We prefer things to occur on our timeline. We become irritated and annoyed when things don’t go as we want them to.
Remember that there are billions of other players on this chess board, all of whom are engaged in an intricate dance. Because of this, we must acknowledge and respect that we are all cogs in the machine, and our turn will come.
Respect: is a fundamental aspect of being a decent person. Respect is multifaceted. It includes respect for other individuals, for oneself, and respect for nature, among other things.
For example, we can respect nature by not littering or polluting water supplies. We can appreciate our housemates by acknowledging that they live their lives differently.
We can respect our bodies by eating well, getting plenty of exercise, and not engaging in activities that would make us feel ashamed later.
We acknowledge our own and other people’s boundaries and don’t cross them. We listen when people speak and respect their personal choices.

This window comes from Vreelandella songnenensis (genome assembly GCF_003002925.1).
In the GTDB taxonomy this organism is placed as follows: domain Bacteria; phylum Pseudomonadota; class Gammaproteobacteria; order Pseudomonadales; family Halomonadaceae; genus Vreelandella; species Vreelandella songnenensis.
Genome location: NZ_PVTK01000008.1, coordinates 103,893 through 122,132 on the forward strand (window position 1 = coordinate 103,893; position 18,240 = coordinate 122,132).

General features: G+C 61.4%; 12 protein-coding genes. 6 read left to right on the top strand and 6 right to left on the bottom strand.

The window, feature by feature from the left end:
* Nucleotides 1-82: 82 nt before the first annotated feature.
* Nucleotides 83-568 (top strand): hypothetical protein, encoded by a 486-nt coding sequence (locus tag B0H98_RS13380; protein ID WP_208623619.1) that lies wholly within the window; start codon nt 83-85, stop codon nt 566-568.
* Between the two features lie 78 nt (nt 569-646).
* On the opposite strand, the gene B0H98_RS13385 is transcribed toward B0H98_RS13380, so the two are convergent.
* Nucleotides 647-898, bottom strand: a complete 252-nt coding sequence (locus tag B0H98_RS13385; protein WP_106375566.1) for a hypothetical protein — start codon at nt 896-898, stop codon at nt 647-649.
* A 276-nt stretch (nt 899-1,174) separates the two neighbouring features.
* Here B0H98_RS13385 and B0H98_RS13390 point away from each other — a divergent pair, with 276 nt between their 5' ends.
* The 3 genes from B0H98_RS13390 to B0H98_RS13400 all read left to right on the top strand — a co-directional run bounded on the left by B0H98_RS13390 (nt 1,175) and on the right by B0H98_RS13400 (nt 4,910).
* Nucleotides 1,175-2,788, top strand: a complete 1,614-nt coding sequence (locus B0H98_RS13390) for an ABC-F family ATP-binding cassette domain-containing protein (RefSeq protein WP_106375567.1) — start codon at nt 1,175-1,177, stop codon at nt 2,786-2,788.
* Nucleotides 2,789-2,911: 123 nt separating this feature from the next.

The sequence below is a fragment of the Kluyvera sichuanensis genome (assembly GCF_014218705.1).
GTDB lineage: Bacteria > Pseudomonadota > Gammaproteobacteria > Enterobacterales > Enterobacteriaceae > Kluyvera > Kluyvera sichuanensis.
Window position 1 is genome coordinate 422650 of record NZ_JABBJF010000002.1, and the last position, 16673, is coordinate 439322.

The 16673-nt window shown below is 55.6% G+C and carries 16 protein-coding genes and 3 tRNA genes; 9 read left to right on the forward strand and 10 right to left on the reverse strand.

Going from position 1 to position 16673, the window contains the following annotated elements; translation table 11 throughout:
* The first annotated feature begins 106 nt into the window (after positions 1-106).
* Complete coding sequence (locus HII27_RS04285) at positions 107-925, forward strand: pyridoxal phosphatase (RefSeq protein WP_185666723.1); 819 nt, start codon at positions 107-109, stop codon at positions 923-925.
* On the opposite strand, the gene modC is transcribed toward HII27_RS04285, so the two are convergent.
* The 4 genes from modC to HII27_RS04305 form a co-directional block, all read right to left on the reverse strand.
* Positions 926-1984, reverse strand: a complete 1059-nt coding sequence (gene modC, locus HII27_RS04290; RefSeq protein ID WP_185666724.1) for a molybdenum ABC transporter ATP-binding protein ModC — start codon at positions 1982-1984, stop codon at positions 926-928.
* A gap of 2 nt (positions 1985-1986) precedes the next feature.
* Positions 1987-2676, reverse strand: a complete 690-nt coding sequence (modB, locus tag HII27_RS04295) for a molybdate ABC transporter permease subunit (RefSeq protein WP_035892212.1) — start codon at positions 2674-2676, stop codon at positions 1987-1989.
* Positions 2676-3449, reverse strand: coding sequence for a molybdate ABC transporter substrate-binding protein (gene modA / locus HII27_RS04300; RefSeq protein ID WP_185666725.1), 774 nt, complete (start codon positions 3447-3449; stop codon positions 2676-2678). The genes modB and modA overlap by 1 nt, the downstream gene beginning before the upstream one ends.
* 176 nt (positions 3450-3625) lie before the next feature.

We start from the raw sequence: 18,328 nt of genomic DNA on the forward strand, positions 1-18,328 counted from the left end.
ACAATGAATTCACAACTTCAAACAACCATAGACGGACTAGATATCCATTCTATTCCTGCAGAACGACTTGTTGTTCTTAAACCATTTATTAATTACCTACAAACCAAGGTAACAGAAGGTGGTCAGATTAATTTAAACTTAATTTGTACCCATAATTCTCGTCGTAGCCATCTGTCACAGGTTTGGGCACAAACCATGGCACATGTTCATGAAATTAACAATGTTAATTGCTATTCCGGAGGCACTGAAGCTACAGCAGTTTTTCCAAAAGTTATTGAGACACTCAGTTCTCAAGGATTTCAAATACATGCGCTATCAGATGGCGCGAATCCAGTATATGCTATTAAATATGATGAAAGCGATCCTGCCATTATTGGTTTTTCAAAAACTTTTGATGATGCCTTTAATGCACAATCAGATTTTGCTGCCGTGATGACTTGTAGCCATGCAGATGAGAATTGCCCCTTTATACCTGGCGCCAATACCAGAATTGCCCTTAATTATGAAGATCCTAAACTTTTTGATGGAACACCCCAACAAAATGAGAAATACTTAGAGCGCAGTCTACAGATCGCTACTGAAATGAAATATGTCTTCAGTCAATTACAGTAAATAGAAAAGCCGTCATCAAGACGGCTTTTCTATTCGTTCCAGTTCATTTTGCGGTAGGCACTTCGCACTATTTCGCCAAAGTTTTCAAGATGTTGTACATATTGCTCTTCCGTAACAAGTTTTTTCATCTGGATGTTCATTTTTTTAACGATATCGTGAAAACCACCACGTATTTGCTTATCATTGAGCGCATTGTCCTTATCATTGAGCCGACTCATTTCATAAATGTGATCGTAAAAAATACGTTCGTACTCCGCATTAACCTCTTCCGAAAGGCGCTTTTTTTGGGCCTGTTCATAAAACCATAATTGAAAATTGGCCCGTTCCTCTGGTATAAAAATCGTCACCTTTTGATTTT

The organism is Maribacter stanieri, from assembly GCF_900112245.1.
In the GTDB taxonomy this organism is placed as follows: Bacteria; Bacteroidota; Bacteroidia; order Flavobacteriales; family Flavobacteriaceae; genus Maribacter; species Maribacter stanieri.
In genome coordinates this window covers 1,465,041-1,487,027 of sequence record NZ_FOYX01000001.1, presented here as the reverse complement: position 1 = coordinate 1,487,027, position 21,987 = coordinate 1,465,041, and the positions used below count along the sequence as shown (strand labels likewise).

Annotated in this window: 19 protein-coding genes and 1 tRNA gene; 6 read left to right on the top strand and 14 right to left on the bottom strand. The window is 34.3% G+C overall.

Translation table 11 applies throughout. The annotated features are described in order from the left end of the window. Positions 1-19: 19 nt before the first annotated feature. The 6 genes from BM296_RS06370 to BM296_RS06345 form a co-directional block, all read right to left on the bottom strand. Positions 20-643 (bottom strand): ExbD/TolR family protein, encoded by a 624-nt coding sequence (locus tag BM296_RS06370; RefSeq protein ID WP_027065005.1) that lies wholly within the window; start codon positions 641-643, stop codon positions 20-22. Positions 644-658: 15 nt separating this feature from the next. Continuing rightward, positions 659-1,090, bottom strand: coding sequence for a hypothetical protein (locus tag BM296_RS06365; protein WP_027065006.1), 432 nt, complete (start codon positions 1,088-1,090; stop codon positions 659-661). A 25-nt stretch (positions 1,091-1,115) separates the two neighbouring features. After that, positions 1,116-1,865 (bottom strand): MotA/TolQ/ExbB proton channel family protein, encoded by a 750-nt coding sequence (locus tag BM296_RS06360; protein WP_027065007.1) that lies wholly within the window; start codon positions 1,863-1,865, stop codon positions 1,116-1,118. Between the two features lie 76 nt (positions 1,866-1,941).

Tolerant: people who talk about their tolerancebut want to lead the next witch hunt are the ones who are genuinely intolerant.
Some people lash out at different groups to express their frustrations throughout history. Today, it’s Muslims and other immigrants. In 200 years, there will likely be another group to receive the brunt of society’s anger.
It’s time to stop bandwagon jumping. You can do better than that.
Integrity: a person ofintegrityacts with honour. It is adhering to your personal moral and ethical values, regardless of other people’s opinions and influences, particularly when they are challenging to follow.